Part 141

Part the One Hundred Forty First: Keeping the Beat





A few hours had passed since the hold was emptied and the oars deployed.  By now the sound of the rammer hitting the deck was doing more than giving the men of the Gale a beat to row for their lives by.




For Hope, the time she was keeping with the rammer was the only thing keeping her awake.




She wasn’t afraid of the Casa for now.  If the ship had finished aiding the vessel the Gale had scuttled, she reasoned, then she’d have already seized them.  Every second the men were rowing and not fighting for their lives against the Spanish, she concluded, made it more likely that they’d still be alive by dawn.




And yet, she felt no greater comfort.  With all lights doused and under a moonless sky, she felt the faces of the rowers in the low light were glowering at her.




She stood on the quarterdeck, watching the crew put their backs into the oars in time with the rhythm she beat out.  The only ones not rowing below were Abigail, Samuels, Charity and van Herck.  The captain was adjusting the tiller to help the Gale make the most of the currents, and the surgeon needed Charity’s help to hold down van Herck’s left leg while he removed the few shards of bone and hanging skin left after one of the Casa’s shots went through it.




The rest of the crew did their best to keep rowing in unison, following the beat Hope stomped out.  But she watched some of the men start to slacken on their oars, their shoulders moving slower and slower out of time with the beat.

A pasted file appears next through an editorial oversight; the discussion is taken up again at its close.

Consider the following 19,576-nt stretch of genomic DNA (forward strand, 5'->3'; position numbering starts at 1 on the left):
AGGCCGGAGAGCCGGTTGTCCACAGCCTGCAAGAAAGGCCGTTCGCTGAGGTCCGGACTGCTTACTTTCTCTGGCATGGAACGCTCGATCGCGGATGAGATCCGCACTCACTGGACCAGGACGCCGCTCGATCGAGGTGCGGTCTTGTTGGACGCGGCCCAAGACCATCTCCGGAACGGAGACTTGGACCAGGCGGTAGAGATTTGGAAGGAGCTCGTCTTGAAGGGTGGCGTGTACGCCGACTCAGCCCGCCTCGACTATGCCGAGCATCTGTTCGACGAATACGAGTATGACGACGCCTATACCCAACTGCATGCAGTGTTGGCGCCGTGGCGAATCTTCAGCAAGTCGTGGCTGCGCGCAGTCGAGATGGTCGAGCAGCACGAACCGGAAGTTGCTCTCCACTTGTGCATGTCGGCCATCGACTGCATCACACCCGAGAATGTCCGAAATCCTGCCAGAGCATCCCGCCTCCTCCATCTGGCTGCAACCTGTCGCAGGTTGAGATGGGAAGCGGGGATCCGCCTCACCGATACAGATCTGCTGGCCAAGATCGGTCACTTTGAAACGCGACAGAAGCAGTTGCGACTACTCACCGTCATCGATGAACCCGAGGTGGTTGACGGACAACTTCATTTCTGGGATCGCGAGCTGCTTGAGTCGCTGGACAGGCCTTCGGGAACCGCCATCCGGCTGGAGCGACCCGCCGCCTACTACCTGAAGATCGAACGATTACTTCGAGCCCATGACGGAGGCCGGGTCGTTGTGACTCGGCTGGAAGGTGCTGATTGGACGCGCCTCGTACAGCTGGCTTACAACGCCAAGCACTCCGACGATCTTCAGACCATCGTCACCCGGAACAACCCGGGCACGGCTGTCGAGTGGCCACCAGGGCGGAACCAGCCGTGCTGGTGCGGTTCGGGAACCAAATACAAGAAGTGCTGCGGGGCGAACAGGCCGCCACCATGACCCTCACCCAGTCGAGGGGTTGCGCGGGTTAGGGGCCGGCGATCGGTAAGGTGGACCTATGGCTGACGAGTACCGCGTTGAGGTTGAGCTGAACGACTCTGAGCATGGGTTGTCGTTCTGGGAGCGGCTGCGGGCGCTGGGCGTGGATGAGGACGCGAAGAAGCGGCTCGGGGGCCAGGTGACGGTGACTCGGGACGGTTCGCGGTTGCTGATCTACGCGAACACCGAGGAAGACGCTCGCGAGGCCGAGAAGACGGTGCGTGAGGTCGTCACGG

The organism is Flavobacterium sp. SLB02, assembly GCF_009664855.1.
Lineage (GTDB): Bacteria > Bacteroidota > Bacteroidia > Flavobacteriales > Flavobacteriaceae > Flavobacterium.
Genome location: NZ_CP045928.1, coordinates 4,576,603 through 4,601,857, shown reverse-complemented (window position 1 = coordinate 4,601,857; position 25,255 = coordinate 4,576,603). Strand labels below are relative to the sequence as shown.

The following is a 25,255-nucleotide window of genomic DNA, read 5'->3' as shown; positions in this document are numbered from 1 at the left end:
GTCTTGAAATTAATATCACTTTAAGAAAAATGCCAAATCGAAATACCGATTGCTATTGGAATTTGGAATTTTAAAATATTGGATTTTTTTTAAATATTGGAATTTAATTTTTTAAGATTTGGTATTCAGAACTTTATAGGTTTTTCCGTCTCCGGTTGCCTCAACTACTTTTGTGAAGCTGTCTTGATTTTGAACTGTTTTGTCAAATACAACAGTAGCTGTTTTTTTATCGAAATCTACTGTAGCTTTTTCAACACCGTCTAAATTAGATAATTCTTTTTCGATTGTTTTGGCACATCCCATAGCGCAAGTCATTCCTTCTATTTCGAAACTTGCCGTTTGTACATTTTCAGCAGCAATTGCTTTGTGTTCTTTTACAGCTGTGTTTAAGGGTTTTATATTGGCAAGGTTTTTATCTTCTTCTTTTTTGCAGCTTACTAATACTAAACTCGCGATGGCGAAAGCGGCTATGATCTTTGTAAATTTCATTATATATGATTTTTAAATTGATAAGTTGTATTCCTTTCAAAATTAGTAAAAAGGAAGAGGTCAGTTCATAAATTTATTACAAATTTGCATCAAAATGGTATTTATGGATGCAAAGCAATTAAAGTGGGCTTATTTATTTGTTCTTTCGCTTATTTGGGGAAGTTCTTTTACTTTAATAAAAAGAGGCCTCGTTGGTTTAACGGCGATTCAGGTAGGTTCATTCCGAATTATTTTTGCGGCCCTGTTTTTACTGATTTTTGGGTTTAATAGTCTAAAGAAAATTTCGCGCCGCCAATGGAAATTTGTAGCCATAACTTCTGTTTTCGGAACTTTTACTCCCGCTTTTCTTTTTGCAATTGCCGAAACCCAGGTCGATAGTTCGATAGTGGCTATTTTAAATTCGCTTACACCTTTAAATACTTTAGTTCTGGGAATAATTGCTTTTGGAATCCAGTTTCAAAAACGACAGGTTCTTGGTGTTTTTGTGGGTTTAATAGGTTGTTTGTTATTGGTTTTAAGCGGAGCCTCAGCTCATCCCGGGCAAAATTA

And while she couldn’t see them, she just knew there was resentment on their faces…




When she saw a man break and slip forward off his oar, Hope stopped drumming and rushed down to where he was on the deck.  She watched Osei and Herbert lifting Mesnil from the deck by the time she to his side.


“He’s a good lad,” said Herbert, “but probably not so good a rower.”


“Musician!” Sanders called from the quarterdeck.  “Why are ye not at yer station?”


“It’s Mesnil,” Hope replied.  “The strain nearly killed him.”


“And if we stopped for him we’d all be dead soon.  Now get back up here and continue!”


Hope took a look at the faces of the men around her.  The light was still bad, but closer in she thought she could now make out what they thought of her…


“I want to switch!” Hope said.


“What?” asked Sanders.


“He can keep the beat as well as I can.  And I can do some of the rowing.  At least until he’s better.”


There was a long silence as Sanders stood above the crew.  The distance between them gave Hope no sense of what was on her face.


Finally, she flung her hand at Hope in resignation before she returned to the tiller.  Hope handed Mesnil the rammer and grabbed the oars.




The peace of mind at being among the crew made every aching muscle in Hope’s shoulders and arms that night feel so much better.



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All content Copyright © 2009 James Ryan


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